Buffalo Massacre Suspect Appears in Court and Will Be Held Without Bail
BUFFALO — The accused gunman in Saturday’s massacre at a supermarket in Buffalo appeared in court on Thursday morning, facing a count of murder in the first degree, as some family members of the 10 people he is accused of killing looked on.
The felony hearing, in Erie County court, was adjourned by a judge until June 9, largely a procedural step in what is likely to be a closely watched case, though prosecutors indicated in statements in court that a grand jury had voted to indict the suspect , Payton S. Gendron.
In a brief statement, the Erie County district attorney, John J. Flynn, said he would have no further comment until a grand jury investigation is complete.
Mr. Gendron, 18, has pleaded not guilty, and appeared briefly in the courtroom, wearing an orange jumpsuit, amid heavy security. He faces life in prison if convicted, and continues to be held without bail, Mr. Flynn said.
The authorities have described Mr. Gendron as an avowed racist who used an assault-style weapon to carry out an attack at a Tops grocery store in an efficiently Black section of Buffalo last weekend. Mr. Gendron is white, and all 10 people who died in the attack were Black.
From Opinion: The Buffalo Shooting
Commentary from Times Opinion on the massacre at a grocery store in a predominantly Black neighborhood in Buffalo.
- The Times Editorial Board: The mass shooting in Buffalo was an extreme expression of a political worldview that has become increasingly central to the GOP’s identity.
- Jamelle Bouie: GOP politicians and conservative media personalities did not create the idea of the “great replacement,” but they have adopted it.
- Gail Collins: To start seeing change, a simple battle is the best bet. Get rid of assault rifles. All assault rifles. The gun industry can diversify.
- Sway: In the latest episode of her podcast, Kara Swisher hosts a discussion on the role of internet platforms like 4chan, Facebook and Twitch in the attack.
Several victims’ family members came to watch Mr. Gendron’s felony hearing, but did not speak to reporters as they left.
The hearing on Thursday came even as grieving families began to prepare for funerals in the coming days, and elected officials and political leaders continued to promise changes to laws and other policies to counter the rise of white supremacy and gun violence.
On Wednesday, Gov. Kathy Hochul announced a series of measures intended to strengthen New York’s gun laws, as well as requesting that the state attorney general, Letitia James, investigate the social media platforms where the suspect was radicalized, posted racist writings and briefly streamed his attack.
The shooting erupted on a sunny Saturday afternoon on Buffalo’s East Side; in addition to the 10 people killed, three others were injured. The authorities say that Mr. Gendron drove some 200 miles to Buffalo from his home in Conklin, NY, to commit the shooting, after months of outlining his plans on a private online diary that he kept on Discord, a chat application.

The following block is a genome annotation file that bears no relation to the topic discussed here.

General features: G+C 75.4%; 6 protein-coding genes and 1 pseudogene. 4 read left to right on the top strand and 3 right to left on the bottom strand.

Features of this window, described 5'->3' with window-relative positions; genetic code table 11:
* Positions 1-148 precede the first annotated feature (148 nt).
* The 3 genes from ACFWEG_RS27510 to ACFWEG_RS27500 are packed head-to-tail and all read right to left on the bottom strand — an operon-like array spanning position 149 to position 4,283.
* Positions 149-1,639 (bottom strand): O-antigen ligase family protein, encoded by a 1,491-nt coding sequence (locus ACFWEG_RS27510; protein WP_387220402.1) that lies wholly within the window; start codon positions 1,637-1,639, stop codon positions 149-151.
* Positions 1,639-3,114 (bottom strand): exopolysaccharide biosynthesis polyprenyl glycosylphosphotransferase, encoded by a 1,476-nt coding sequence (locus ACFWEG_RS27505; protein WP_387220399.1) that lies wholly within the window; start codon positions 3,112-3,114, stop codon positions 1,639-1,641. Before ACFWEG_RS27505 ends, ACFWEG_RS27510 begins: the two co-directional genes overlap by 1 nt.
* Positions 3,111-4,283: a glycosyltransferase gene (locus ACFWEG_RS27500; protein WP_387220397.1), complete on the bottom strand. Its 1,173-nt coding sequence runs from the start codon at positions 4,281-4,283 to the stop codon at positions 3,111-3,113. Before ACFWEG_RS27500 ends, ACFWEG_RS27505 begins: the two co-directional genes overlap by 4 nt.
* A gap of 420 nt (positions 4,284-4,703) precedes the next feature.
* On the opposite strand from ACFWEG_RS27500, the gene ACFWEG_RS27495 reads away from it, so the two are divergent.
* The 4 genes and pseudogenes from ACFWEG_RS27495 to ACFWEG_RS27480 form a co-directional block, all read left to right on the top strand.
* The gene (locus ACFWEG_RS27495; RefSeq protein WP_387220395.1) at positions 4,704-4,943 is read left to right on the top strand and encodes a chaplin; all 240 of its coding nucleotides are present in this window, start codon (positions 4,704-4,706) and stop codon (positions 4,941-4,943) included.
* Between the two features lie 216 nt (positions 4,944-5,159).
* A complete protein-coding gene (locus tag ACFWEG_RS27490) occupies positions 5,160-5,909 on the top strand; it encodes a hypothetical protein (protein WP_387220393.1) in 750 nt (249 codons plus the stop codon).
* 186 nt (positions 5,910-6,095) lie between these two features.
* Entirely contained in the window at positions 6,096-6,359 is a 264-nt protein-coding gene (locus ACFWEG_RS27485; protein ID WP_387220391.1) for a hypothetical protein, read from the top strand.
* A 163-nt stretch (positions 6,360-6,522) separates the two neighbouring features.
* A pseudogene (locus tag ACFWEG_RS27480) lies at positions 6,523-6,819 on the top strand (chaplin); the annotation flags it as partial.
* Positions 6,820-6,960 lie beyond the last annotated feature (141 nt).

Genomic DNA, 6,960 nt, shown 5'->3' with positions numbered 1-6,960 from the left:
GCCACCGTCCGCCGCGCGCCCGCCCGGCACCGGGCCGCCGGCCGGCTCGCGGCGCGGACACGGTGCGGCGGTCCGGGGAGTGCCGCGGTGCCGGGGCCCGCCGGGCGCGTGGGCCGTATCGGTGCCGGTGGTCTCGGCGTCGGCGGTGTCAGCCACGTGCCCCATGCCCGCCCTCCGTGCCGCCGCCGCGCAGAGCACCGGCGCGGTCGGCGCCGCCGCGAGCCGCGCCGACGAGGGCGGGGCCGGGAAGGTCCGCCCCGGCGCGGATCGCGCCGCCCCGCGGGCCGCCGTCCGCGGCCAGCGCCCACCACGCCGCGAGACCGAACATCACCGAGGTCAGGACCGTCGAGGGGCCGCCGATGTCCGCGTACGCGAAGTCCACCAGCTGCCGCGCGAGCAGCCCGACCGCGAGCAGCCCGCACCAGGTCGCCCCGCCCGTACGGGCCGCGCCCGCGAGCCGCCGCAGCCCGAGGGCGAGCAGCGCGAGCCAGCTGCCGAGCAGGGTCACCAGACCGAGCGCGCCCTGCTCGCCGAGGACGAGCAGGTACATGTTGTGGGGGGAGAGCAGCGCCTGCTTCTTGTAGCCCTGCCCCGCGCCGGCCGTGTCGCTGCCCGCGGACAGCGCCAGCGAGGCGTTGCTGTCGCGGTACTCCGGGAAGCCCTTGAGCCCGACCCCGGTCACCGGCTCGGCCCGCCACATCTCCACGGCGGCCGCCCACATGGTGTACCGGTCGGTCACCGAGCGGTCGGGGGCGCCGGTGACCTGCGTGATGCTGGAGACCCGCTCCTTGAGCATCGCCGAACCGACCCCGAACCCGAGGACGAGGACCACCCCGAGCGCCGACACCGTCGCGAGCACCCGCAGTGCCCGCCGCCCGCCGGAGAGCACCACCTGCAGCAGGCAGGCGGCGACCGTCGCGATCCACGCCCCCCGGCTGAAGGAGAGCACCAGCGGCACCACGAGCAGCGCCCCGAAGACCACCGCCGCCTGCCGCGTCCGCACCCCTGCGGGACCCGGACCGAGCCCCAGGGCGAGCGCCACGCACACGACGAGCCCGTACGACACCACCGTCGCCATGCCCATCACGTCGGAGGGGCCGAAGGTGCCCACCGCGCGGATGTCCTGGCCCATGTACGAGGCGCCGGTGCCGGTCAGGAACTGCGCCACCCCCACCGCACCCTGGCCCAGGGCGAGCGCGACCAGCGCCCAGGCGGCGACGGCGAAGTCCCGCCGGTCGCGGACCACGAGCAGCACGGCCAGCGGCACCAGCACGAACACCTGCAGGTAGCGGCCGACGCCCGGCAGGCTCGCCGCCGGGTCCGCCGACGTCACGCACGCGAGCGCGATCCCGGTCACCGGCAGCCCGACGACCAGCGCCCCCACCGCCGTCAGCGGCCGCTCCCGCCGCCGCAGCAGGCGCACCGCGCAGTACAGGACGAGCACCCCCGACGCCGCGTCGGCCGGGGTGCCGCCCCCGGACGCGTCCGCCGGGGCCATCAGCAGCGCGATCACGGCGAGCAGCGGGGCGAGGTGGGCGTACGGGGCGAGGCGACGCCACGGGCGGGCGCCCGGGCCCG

Those writings show that the gunman had easily sidestepped a 2019 state law — known as a “red-flag” law — to buy an assault-style rifle in January, despite having been picked up by State Police and held for a mental-health evaluation last year after making a threat at his high school. The red-flag law allows courts, if petitioned by concerned citizens or officials, to issue orders to sixteen weapons if an individual is found to be “likely to engage in conduct that would result in serious harm to self or others.”
Under an executive order issued by the governor on Wednesday, State Police would be required to seek such orders in every case in which there is “probable cause.”
Mr. Gendron wrote on Discord that he had lied to officials at the time of his mental-health evaluation last June, saying he was joking on a school assignment about wanting to commit a “murder-suicide.”
“It was not a joke,” he wrote. “I wrote that down because that’s what I was planning to do.”
The case continued to evoke high emotions in Buffalo, the state’s second-most populous city. During the hearing, someone sitting in the court shouted, “Payton, you’re a coward!,” as the suspect was led out in handcuffs.
Buffalo residents entering the courthouse for routine appointments said they felt uneasy with the suspect in the same building, while others mourned.
“It’s an eerie feeling to know that he’s being held and we can’t hold ours anymore,” said Vern Hall, 61, who said he used to deliver newspapers to Ruth Whitfield, an 86-year-old grandmother who was killed in the shooting. “To know that he’s here, to know that he’s here in this city, that he’s sitting, it’s not a comfortable feeling.”